MANILA, Philippines -- The United States and Australia warned of possible terrorist attacks in Manila and the southern Philippines, sparking a security alarm in the bustling capital Wednesday with additional deployments of police patrols and intelligence agents.
Although the U.S. and Australia have previously issued similar security alerts for the volatile southern Philippines, where Muslim rebels and al-Qaida militants are active, both specifically mentioned Manila as a possible target in their latest travel advisories.
Australia, citing unspecified but reliable reports, said an attack in the capital may be "imminent."
Philippine Defense Secretary Voltaire Gazmin said Wednesday that the military and police have not monitored any specific threat but that the government is taking no chances.
The Western countries, along with Britain, warned their citizens visiting the Philippines to stay away from shopping malls, convention centers and places frequented by foreigners. The warnings did not identify the source of the threat or release other details.
"Reliable reports indicate that terrorist attacks may be imminent in Manila," said Australia's advisory posted on a government website.
U.S. and Australian embassy officials contacted by The Associated Press did not elaborate on their governments' advisories.
British Embassy Deputy Chief of Mission Colin Crorkin said his country's assessment of the high risks of terrorist strikes in the Philippines had not changed but added that his government recently included additional possible targets such as airports, malls and places of worship.
A Philippine official said the warnings may have come from a confidential terrorist threat assessment report by Western security officials indicating that unspecified Muslim extremists may attack a popular Manila mall, a trade center and political figures, including Manila-based diplomats. The official, who monitors security threats, spoke on condition of anonymity for lack of authority to talk to the press.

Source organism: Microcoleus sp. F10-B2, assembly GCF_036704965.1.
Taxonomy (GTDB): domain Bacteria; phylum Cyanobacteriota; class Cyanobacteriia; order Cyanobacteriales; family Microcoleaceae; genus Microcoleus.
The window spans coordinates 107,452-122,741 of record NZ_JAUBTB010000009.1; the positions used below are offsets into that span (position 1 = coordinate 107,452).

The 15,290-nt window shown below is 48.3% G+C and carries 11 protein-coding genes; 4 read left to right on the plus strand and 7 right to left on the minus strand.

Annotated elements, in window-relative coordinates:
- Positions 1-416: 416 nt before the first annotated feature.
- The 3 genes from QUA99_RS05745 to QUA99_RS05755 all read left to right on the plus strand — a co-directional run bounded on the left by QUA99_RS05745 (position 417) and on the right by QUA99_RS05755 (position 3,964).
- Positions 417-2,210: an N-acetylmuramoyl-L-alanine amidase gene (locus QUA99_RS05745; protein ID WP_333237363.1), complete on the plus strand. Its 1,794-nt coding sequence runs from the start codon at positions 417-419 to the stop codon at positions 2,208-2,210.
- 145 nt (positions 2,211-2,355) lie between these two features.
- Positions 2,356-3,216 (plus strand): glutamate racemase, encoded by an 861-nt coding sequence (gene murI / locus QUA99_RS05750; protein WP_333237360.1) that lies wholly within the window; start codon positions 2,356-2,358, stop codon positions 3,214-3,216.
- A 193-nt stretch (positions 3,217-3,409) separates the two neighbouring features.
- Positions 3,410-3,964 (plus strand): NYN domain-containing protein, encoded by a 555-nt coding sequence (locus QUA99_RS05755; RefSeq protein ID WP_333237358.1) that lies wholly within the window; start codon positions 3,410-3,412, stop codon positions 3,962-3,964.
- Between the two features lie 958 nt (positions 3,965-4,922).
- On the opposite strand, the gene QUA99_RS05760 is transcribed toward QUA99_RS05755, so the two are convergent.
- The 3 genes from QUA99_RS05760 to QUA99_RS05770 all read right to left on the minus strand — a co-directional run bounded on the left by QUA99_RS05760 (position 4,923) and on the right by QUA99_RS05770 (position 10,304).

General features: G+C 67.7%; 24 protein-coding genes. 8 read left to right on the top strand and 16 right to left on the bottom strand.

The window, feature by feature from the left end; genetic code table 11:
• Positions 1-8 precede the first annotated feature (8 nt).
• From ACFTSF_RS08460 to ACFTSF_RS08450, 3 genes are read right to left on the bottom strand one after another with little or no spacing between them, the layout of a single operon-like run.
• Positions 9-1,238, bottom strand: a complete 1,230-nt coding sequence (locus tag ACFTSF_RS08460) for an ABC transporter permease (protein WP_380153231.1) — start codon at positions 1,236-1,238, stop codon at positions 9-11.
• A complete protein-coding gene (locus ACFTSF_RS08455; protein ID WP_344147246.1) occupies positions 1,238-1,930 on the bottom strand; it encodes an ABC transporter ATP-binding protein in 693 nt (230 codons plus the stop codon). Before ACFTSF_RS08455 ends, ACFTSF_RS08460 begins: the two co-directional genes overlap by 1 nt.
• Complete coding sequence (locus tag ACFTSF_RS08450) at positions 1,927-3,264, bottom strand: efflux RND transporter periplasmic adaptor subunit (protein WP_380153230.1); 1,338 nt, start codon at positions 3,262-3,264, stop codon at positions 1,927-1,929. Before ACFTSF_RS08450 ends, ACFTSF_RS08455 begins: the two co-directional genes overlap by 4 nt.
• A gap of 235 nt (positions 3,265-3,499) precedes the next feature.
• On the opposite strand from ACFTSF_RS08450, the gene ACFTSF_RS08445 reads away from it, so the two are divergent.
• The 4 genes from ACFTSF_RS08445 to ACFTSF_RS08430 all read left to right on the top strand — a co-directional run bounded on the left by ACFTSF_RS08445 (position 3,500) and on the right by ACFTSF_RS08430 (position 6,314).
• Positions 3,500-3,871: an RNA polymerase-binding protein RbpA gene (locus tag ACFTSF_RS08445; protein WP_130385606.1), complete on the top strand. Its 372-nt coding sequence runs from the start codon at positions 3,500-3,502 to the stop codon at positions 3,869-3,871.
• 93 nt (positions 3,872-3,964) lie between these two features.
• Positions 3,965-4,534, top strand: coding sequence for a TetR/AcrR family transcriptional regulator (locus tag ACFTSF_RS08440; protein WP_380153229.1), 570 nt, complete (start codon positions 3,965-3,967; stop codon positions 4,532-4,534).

Gazmin told the AP that the government sent intelligence agents to verify the threat. Authorities also plan to ask the U.S., Australian and British embassies to provide more details.
"We are taking this seriously, and we know that this is creating apprehension," Gazmin said. "We have deployed intelligence agents but they have not come back with anything specific."
He said he discussed with the military chief of staff, Lt. Gen. Ricardo David, the possible deployment of marines in shopping malls and other public areas. However, Gazmin was reluctant to immediately take that step because it has been criticized in the past by leftist lawmakers.
The Philippines, including its capital, has been hit by deadly terrorist attacks in the past.
Despite years of battle setbacks, Muslim militants, including those from the Al Qaeda-linked Abu Sayyaf, have continued to plot attacks, at times collaborating with Indonesian militants belonging to the Jemaah Islamiyah terrorist network, according to the military.
Abu Sayyaf militants were blamed for the bombing of an inter-island ferry in Manila Bay in 2004, setting off an inferno that killed 116 people in Southeast Asia's second-worst terrorist strike.
The militants also claimed responsibility for Feb. 14, 2005 bombings of a bus in Manila's Makati financial district and two other southern towns that killed eight people and wounded more than 100 others.